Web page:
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What I learnt about sexting and modern slavery

Posted: Wednesday 7th August 2013
Blog: Blogs

A Police Commissioner’s job is very varied and you never quite know what each week is going to bring.  Lately two concerns have been brought to my attention by different organisations one is the danger and damage of sexting, the second is human trafficking or modern slavery as it’s often called.

In a recent update meeting with the Principal of City of Bristol College we discussed a variety of issues, one of which covered the impact of social media, including texting. We agreed the digital age offers huge positive potential, but unfortunately it sometimes leads to instances where young people share sexual images or texts, which they later regret, and this can lead to bullying and harassment or even the images appearing on internet child sexual exploitation sites.  It is terrifying to consider what potential risks our young people face in the digital age, but we know that young people have a great understanding of the digital world and can help us with the solutions.

Whilst we may have all done silly things in our youth, it was not recorded like it is now and can come back to bite us at any time. Once the “send” button is pushed you are no longer in control – everyone else is.

This is why Bristol City Council, the police and my office launched a series of awareness raising adverts and advice cards to young people and parents. Raising awareness of this issue is part of my Police and Crime Plan. My next step is talking to the young people about their experiences and how we can help them understand the potential dangers. The Child Exploitation and Online Protection Centre (CEOP) has some excellent online safety advice visit ceop.police.uk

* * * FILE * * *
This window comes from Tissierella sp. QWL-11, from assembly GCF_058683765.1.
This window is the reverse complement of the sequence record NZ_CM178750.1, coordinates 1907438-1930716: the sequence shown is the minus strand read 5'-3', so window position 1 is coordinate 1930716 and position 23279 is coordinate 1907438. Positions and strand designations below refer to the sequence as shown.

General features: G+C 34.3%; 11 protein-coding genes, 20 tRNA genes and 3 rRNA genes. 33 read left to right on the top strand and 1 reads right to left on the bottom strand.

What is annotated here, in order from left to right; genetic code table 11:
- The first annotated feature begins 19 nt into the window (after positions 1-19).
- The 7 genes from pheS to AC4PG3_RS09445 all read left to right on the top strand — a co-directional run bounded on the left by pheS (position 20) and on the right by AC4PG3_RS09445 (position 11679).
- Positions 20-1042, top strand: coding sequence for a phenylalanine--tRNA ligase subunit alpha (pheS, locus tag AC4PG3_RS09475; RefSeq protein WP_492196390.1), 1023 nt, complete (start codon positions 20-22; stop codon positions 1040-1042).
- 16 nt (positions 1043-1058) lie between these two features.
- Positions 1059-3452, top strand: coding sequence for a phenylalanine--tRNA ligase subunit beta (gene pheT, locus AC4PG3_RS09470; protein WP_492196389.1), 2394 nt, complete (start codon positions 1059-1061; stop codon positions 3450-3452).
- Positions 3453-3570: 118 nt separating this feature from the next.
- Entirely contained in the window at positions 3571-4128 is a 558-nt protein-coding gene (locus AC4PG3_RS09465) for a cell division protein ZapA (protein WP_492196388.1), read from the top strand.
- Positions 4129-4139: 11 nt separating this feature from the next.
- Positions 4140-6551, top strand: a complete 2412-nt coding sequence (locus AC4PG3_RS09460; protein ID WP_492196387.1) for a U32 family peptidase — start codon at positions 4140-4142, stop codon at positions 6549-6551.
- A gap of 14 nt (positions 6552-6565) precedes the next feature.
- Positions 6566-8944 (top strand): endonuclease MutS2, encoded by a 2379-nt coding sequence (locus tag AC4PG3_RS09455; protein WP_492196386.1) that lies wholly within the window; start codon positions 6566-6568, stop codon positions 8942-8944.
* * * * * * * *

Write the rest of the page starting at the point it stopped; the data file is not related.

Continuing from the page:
Another issue I have been finding more about is modern slavery. I met with Bristol based charity Unseen UK and opened an anti-trafficking partnership conference recently. The conference supported by Unseen UK was about raising awareness amongst frontline staff about the signs to look out for and what to do if they suspect someone has been trafficked. Human trafficking is the recruitment and movement of people by means such as violent force, coercion or deception with the aim of exploiting them.

This is a real issue and one that is easy to think doesn’t relate to living here in Bristol - but it does. There is a lot more intelligence and research lately which suggest this is an emerging issue. Over 1,100 people were trafficked into the UK last year according to the Serious and Organised Crime Agency (SOCA). I have written to partners such as council leaders and prosecutors to raise the recommendations from a recent Centre for Social Justice Report.  I would encourage anyone that wants to find out more about this issue to visit www.unseenuk.org there is plenty of information on their website and ways you can help their work to support survivors of modern slavery.

I was at the Harbour Festival speaking to people about the police budget and enjoying the festivities and sunshine…well until the rain came! The Harbour Festival is the first event where we talked to over 200 people who gave us their views on - “How much would you be prepared to pay towards policing next year?” This is a question I am wrestling with daily but is helped by listening to you and hearing your views. I will be at the Balloon Fiesta this weekend and at Minehead Festival next week. My team will be at the Islamic Cultural Fayre in Eastville Park on the Bank Holiday weekend and at Frome Cheese Show and Bridgwater Fair after that.

You can also have your say about the police budget online.

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